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CONTACT: Don Feldstein or
Mike Lisi (518) 640-6600
Feldstein’s cell number is (518) 461-0275

FOR IMMEDIATE RELEASE

February 11, 2013

UUP to lawmakers: SUNY needs more than tuition hikes, additional funds for teaching hospitals


ALBANY
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The State University of New York (SUNY) needs more state aid to ensure qualified students have access to public higher education, and its three teaching hospitals need their state funding restored to their former level. Those are among the major points made by Phillip H. Smith, president of the union representing academic and professional faculty at SUNY, in written testimony submitted and presented by UUP Secretary Eileen Landy at a public hearing conducted by the Legislature’s joint fiscal committees.

The president of United University Professions (UUP) told lawmakers that SUNY is increasingly relying on tuition and fee increases for revenue growth, as the Executive Budget proposes no increase in the amount of state support.

“After suffering losses of $685 million in state support over a four-year period, the University’s operating budget relies heavily – nearly 75 percent – on tuition and fees to fund its daily operations. In contrast, in the late 1990s, 75 percent of SUNY’s spending budget came from state support,” Smith said.

Because of those years of cutbacks, SUNY lacks the funding to improve quality or manage an enrollment increase of 20,000 students, Smith testified. He said UUP fears that access to SUNY for students from low- and middle-income families will be compromised as SUNY seeks to limit admission to students who can pay their tuition without financial aid.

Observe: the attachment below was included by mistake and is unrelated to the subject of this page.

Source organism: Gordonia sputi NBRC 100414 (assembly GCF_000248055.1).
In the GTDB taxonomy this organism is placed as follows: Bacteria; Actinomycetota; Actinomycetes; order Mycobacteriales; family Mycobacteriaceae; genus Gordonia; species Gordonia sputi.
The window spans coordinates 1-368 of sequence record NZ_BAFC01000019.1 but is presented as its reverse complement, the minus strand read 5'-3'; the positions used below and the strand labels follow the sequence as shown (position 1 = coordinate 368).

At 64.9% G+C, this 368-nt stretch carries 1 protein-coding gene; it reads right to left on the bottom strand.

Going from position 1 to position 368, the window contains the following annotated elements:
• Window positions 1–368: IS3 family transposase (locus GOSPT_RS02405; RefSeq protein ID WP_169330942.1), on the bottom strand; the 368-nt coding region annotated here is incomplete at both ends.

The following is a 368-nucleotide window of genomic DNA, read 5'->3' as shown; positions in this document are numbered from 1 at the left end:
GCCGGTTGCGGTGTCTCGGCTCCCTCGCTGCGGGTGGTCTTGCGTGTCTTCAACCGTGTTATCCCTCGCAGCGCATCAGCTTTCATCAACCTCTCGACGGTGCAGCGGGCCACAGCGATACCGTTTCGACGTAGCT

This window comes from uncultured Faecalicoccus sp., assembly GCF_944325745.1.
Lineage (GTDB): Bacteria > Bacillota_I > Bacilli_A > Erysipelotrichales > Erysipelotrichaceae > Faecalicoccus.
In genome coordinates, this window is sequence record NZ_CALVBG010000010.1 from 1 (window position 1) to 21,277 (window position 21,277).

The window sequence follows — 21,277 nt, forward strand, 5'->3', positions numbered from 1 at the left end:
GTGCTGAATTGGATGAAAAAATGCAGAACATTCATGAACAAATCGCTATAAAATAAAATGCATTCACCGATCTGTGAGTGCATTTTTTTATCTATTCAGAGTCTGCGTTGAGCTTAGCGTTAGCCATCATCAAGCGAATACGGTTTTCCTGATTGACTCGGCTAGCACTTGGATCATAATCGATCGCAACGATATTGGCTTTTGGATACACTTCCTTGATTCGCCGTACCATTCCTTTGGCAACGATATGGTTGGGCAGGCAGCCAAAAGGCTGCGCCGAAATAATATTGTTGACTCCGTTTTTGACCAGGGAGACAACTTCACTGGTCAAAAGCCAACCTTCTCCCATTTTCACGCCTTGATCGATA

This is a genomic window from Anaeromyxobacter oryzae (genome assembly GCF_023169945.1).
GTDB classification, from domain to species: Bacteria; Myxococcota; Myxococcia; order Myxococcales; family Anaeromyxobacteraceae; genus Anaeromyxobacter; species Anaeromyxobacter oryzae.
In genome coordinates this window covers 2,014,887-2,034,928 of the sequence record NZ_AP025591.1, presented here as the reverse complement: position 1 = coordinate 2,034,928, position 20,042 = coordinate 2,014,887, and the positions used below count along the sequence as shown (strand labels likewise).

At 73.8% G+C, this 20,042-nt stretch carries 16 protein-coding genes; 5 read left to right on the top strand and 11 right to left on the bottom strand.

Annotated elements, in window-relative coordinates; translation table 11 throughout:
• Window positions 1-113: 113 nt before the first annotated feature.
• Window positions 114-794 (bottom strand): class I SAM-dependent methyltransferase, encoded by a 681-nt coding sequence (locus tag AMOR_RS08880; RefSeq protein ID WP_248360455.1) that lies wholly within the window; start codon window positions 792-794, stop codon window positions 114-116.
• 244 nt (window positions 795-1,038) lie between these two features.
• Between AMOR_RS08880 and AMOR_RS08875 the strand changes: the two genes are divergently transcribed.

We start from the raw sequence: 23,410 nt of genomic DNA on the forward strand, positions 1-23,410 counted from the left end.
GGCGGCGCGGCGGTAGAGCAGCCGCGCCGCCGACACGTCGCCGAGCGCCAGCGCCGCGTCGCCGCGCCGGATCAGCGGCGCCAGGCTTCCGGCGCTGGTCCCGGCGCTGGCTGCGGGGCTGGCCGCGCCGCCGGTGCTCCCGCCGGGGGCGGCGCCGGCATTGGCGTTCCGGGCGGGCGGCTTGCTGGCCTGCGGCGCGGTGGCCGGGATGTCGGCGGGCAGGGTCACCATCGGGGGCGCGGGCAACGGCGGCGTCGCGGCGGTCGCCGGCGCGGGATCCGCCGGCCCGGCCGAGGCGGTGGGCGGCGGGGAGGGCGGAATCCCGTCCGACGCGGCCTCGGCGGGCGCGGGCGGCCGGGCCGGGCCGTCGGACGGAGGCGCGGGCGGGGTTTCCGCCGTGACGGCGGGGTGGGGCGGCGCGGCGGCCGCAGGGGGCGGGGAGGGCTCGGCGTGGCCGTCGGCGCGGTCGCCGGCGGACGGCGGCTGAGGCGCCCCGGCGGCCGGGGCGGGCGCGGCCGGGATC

“Underfunding SUNY threatens the very purpose for which SUNY was created – to ensure that every New Yorker capable of benefiting from a baccalaureate degree program has access to such a program, regardless of affordability,” Smith said. "State aid must be increased. The rational tuition program should not be an excuse to withhold additional state support,” Smith emphasized.

Additionally, Smith asked lawmakers to come to the aid of SUNY’s three hospitals in Brooklyn, Stony Brook and Syracuse that face a $28 million reduction in their state subsidy in the Executive Budget. He requested the subsidy be increased from the proposed $60 million to its former level of $128 million. Smith also objected to the Executive Budget proposal that would create a private entity to take control over Downstate Medical Center in Brooklyn, which houses a medical school that trains most of the primary care physicians that serve New York City. He warned the consequences would be horrific.

“There would be an enormous decreases in health care services to the Brooklyn community, a significant reduction in the number of primary care physicians available for the New York City area, massive layoffs, and an economic blow to the community that could be worse than any other over the last 20 or 30 years,” he said.

UUP represents 35,000 academic and professional faculty on 29 New York state-operated campuses, including SUNY’s public teaching hospitals and health science centers in Brooklyn, Long Island and Syracuse. It is an affiliate of NYSUT, the American Federation of Teachers, the National Education Association, and the AFL-CIO.

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